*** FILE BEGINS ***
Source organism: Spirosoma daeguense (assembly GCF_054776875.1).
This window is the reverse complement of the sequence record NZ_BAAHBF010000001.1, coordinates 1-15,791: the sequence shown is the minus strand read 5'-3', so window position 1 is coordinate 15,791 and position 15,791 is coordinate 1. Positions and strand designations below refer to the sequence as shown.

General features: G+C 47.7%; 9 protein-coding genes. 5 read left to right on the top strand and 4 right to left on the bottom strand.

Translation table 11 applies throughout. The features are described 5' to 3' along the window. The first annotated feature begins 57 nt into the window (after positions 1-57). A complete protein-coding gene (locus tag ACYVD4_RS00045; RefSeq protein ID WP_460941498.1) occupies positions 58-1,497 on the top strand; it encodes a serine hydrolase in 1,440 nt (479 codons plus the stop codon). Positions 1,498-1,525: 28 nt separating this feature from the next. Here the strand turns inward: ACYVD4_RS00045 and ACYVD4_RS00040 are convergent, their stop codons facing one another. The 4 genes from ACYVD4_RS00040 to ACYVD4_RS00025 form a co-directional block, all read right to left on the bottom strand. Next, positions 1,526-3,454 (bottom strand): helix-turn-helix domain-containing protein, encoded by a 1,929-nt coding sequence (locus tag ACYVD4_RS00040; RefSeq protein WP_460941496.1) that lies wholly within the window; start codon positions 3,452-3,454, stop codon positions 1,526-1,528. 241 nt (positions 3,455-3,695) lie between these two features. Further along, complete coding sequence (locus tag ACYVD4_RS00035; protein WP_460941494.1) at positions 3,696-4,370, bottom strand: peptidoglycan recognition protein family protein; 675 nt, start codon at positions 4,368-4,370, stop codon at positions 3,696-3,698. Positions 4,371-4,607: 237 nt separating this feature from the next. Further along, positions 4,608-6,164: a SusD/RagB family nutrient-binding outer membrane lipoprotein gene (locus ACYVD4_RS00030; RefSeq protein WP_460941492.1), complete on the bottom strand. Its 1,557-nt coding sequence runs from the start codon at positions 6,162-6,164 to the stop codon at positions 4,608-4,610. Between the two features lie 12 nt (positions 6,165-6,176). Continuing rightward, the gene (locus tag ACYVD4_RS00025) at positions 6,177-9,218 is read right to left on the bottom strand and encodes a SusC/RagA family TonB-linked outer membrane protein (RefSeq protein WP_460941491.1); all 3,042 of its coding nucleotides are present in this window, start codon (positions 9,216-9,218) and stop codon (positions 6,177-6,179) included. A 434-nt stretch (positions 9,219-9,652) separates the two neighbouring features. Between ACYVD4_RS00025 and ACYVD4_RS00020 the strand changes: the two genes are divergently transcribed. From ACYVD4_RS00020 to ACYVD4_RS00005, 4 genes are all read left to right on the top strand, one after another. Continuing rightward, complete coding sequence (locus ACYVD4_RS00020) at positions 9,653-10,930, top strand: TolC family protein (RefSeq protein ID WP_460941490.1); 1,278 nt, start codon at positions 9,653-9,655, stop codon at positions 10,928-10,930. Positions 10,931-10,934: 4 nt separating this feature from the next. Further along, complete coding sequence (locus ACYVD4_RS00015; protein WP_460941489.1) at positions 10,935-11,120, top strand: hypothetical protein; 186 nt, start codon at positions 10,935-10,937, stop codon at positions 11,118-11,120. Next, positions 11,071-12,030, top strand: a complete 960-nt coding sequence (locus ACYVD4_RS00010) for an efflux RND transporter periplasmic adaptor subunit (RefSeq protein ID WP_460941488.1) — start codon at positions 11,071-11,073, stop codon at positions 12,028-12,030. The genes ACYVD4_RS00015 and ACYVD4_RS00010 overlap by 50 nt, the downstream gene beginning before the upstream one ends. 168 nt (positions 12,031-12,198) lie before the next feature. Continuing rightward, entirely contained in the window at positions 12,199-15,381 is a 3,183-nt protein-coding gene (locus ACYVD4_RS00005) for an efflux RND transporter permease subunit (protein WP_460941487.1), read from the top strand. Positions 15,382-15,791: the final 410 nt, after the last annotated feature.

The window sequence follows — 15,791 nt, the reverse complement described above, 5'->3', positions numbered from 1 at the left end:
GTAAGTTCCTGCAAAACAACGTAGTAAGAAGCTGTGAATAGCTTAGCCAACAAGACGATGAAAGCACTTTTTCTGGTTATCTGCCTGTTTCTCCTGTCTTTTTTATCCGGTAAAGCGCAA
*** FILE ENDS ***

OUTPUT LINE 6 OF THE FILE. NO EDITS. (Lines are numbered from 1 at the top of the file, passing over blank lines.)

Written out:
GTAAGTTCCTGCAAAACAACGTAGTAAGAAGCTGTGAATAGCTTAGCCAACAAGACGATGAAAGCACTTTTTCTGGTTATCTGCCTGTTTCTCCTGTCTTTTTTATCCGGTAAAGCGCAA